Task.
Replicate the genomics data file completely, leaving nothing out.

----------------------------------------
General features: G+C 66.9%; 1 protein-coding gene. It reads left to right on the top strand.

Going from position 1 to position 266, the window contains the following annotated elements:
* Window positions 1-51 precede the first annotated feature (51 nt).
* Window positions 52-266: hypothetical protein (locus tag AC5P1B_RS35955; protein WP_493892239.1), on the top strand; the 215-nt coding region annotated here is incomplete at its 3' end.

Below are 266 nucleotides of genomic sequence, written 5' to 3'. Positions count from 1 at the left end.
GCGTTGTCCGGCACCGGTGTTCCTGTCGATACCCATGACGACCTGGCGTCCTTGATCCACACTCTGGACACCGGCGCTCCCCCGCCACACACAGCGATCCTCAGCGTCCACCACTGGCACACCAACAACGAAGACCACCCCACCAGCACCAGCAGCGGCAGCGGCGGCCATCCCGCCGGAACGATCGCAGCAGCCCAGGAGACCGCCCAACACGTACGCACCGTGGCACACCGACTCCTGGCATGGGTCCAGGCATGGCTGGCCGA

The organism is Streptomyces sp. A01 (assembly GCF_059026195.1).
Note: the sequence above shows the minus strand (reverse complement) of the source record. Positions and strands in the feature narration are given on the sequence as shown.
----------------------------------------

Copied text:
General features: G+C 66.9%; 1 protein-coding gene. It reads left to right on the top strand.

Going from position 1 to position 266, the window contains the following annotated elements:
* Window positions 1-51 precede the first annotated feature (51 nt).
* Window positions 52-266: hypothetical protein (locus tag AC5P1B_RS35955; protein WP_493892239.1), on the top strand; the 215-nt coding region annotated here is incomplete at its 3' end.

Below are 266 nucleotides of genomic sequence, written 5' to 3'. Positions count from 1 at the left end.
GCGTTGTCCGGCACCGGTGTTCCTGTCGATACCCATGACGACCTGGCGTCCTTGATCCACACTCTGGACACCGGCGCTCCCCCGCCACACACAGCGATCCTCAGCGTCCACCACTGGCACACCAACAACGAAGACCACCCCACCAGCACCAGCAGCGGCAGCGGCGGCCATCCCGCCGGAACGATCGCAGCAGCCCAGGAGACCGCCCAACACGTACGCACCGTGGCACACCGACTCCTGGCATGGGTCCAGGCATGGCTGGCCGA

The organism is Streptomyces sp. A01 (assembly GCF_059026195.1).
Note: the sequence above shows the minus strand (reverse complement) of the source record. Positions and strands in the feature narration are given on the sequence as shown.